For example, since the interdiffusion coefficient of copper and nickel is smaller than that of copper and tin, it is possible to prevent the copper of the copper wire 31 from diffusing up to the outer surface of the first plated layer 32 when the first plated layer 32 is formed of nickel. Further, when the second plated layer 33 is formed of a metal such as tin, aluminum, silver or the like less likely to cause deterioration of an insulation (or a polymer) than nickel, it is possible to suppress the deterioration of the hollow insulation 2 to preventing an increase in ON-resistance.

Furthermore, the double plated layer (composed of the layers 31, 32) is allowed to be formed thinner than a single plated layer since they each have the different functions (i.e., the smaller interdiffusion coefficient and less insulation deterioration), whereby the production time can be shortened.

In the above embodiments, the four inner electrode wires 4 are provided in the hollow portion 3. Alternatively, the inner electrode wires 4 may be provided two, three or more than four in the hollow portion 3.

EXAMPLES Example 1

2 m of the cord switch 1 shown in FIG. 1 was produced.

The outer electrode 5 is formed by helically winding the 94 soft copper wires 21, each of which is 0.05 mm in diameter, around the hollow insulation 2. The soft copper wires 21 are each provided with the electrically tin-plated layer 22 with a thickness of 1.0 μm formed thereon. The hollow insulation 2 is formed of ethylene-propylene rubber, and the inner electrode wire 4 is composed such that the core wire 7 formed of stranded seven silver-plated copper wires with a diameter of 0.127 mm is coated with the conductive resin 6 having volume resistivity of 0.6Ω·cm.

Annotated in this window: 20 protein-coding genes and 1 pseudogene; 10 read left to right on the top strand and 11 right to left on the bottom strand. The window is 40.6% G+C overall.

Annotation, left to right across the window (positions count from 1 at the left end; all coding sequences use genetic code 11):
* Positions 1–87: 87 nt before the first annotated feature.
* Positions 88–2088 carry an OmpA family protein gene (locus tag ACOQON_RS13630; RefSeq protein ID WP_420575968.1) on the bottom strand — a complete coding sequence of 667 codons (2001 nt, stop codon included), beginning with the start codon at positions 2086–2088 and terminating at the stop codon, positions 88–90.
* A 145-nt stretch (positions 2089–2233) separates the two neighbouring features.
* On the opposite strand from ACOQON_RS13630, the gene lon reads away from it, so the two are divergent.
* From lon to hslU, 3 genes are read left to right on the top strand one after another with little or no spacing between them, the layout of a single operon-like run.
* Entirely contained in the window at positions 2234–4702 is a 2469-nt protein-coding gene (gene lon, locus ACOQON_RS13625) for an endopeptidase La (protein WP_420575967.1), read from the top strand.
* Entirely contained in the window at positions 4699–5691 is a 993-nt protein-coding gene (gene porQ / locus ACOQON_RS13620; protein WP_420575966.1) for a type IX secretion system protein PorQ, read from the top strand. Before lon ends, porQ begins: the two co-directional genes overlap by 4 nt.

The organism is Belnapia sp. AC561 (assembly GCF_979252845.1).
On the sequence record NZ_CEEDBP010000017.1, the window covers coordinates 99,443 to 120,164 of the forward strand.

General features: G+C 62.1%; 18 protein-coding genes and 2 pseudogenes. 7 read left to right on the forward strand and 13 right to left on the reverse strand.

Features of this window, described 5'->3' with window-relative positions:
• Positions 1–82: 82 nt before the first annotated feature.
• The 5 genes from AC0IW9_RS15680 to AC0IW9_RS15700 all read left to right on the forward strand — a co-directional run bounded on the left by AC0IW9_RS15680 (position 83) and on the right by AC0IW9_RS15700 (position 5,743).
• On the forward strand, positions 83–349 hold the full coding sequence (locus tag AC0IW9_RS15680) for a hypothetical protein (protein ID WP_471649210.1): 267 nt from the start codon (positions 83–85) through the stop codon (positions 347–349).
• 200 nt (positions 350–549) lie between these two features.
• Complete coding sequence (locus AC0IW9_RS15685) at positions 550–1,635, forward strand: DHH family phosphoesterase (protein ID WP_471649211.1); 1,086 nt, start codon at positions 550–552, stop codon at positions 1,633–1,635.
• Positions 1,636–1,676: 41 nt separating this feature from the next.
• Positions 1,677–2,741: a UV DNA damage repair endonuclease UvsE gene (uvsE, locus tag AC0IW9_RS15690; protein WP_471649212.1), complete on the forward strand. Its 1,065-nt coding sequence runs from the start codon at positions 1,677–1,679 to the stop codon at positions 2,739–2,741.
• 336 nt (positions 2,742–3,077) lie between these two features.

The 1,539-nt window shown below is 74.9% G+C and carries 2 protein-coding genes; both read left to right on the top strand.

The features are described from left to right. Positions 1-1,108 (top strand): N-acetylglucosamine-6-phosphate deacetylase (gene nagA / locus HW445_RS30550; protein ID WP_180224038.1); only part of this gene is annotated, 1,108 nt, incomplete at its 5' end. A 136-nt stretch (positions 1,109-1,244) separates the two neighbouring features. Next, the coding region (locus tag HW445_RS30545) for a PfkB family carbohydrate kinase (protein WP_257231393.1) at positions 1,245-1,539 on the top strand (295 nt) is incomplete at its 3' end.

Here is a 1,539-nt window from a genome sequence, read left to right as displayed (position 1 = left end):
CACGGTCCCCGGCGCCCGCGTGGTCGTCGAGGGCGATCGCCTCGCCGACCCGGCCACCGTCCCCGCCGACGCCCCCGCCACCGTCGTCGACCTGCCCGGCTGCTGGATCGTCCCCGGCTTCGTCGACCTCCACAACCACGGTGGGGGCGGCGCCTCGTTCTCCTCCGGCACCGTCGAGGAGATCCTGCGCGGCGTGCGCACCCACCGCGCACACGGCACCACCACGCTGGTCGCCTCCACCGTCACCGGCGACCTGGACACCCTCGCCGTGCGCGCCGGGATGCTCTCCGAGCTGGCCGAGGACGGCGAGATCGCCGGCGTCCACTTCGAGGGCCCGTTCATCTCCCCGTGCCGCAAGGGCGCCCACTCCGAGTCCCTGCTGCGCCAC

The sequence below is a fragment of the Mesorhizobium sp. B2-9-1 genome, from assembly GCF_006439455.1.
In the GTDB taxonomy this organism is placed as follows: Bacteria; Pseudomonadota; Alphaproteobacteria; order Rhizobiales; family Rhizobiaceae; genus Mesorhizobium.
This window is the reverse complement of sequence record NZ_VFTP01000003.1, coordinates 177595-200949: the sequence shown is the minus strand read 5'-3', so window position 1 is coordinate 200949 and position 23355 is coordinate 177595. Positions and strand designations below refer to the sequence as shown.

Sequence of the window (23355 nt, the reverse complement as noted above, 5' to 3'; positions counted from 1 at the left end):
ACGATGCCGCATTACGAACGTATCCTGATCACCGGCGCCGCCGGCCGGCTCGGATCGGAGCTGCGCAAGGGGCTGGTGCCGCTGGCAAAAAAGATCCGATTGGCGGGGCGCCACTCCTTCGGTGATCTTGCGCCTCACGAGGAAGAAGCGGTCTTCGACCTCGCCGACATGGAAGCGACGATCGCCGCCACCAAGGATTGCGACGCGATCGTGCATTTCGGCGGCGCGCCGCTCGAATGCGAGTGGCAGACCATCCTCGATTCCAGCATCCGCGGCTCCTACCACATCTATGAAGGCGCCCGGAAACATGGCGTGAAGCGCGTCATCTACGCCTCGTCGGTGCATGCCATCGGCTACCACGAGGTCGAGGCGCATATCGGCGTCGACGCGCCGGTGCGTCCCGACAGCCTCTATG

Example 2

The outer electrode 5 is formed by helically winding the 94 soft copper wires 21, each of which is 0.05 mm in diameter, around the hollow insulation 2. The soft copper wires 21 are each provided with the electrically tin-plated layer 22 with a thickness of 0.5 μm formed thereon. The other components are the same as Example 1.

Example 3

The outer electrode 5 is formed by helically winding the 94 soft copper wires 21, each of which is 0.1 mm in diameter, around the hollow insulation 2. The soft copper wires 21 are each provided with the electrically tin-plated layer 22 with a thickness of 1.5 μm formed thereon. The other components are the same as Example 1.

Comparative Example 1

The outer electrode 5 is formed by helically winding the 94 soft copper wires 21, each of which is 0.05 mm in diameter, around the hollow insulation 2. No plated layer is formed on the copper wire 21. The other components are the same as Example 1.

Comparative Example 2

The outer electrode 5 is formed by helically winding the 94 soft copper wires 21, each of which is 0.05 mm in diameter, around the hollow insulation 2. The soft copper wires 21 are each provided with the hot-dipped tin-plated layer 22 with a thickness of 0.3 μm formed thereon. The other components are the same as Example 1.

ON-resistances before and after heating in a constant-temperature bath at 100° C. for 2000 hours are measured such that the cord switches of Examples 1 to 3 and Comparative Examples 1 and 2 are pressed at a 20 N load by a round bar with a tip of φ0.4 mm and ON-resistance is measured after 10 seconds while being pressed. The results are as shown in Table 1.